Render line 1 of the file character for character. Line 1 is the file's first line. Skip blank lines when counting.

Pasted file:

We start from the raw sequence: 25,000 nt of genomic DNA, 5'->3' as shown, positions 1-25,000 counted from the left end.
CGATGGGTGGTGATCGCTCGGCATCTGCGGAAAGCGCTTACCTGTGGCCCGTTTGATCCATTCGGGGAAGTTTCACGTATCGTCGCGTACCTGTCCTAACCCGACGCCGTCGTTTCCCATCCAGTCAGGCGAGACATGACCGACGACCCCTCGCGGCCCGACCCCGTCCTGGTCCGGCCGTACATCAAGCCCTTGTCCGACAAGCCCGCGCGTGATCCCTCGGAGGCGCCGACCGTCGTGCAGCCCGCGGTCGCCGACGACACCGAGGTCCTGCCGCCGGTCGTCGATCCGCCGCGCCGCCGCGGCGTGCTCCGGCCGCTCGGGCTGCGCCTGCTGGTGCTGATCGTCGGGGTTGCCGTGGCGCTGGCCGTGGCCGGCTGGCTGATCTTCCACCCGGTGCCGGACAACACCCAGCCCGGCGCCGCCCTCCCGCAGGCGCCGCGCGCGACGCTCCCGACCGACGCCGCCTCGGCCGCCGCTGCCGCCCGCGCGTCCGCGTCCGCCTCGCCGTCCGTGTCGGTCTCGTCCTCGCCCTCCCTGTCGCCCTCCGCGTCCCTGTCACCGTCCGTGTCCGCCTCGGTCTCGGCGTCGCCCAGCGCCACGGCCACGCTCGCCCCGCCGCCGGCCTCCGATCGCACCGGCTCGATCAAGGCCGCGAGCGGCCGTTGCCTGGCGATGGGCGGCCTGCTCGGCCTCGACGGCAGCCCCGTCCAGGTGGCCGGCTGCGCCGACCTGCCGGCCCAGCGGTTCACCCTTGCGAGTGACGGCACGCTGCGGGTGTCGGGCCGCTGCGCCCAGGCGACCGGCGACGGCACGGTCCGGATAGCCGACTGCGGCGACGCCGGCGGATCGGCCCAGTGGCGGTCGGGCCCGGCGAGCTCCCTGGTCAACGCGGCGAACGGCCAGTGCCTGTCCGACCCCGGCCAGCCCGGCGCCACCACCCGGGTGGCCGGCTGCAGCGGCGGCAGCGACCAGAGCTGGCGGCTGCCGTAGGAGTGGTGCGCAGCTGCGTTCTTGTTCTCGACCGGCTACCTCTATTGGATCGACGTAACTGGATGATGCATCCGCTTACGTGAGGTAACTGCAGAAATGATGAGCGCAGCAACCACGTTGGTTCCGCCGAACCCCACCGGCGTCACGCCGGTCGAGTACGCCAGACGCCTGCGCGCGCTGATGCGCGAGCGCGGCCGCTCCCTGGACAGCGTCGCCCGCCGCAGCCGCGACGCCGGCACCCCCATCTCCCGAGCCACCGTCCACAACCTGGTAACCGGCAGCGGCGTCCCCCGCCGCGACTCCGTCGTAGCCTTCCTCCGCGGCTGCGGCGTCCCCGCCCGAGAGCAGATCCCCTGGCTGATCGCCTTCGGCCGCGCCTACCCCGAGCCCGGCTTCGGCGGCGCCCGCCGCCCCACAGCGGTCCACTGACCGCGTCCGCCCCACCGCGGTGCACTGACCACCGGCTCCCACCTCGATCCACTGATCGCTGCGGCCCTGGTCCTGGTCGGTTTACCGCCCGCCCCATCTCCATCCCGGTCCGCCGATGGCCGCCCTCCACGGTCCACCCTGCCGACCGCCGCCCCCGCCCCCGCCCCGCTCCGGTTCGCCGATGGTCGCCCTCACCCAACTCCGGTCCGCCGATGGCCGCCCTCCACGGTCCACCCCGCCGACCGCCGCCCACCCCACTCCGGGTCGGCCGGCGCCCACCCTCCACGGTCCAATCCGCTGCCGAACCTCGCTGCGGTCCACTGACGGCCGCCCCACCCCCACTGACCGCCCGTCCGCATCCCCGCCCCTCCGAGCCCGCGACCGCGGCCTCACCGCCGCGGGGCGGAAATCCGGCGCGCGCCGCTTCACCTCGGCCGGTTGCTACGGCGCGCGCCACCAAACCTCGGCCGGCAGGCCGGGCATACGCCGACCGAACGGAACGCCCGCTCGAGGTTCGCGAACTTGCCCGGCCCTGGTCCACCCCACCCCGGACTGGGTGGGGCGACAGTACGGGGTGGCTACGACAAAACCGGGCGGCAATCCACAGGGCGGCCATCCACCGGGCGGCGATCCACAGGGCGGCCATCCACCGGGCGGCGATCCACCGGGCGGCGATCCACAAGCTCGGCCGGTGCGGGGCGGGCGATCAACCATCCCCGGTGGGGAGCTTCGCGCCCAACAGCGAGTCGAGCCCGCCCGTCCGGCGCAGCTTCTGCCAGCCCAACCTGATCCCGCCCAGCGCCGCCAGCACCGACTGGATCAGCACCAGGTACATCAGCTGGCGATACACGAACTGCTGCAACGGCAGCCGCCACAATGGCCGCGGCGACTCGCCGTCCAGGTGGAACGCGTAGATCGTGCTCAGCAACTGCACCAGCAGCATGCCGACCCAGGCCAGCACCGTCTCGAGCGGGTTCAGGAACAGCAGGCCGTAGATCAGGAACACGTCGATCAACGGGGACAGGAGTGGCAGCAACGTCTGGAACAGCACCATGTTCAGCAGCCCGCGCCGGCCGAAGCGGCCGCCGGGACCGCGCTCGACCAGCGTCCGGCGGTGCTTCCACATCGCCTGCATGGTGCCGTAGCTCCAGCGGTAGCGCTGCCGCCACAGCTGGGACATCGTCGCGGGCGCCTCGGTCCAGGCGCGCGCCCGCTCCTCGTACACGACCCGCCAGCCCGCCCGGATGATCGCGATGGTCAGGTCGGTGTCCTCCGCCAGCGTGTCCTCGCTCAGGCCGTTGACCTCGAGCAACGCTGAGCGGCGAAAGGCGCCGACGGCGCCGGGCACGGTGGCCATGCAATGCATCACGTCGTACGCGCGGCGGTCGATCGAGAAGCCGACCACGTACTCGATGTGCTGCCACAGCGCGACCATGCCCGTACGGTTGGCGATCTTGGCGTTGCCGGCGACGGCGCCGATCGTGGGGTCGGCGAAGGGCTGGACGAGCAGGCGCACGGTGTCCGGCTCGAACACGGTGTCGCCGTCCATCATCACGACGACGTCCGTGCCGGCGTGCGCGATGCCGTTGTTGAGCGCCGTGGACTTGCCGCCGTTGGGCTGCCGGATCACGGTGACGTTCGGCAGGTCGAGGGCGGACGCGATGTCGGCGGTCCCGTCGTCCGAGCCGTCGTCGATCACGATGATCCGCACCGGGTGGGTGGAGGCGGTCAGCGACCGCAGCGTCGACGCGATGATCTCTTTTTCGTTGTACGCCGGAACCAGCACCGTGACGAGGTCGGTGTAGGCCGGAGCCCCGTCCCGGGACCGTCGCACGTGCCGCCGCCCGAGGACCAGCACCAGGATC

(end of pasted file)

We start from the raw sequence: 25,000 nt of genomic DNA, 5'->3' as shown, positions 1-25,000 counted from the left end.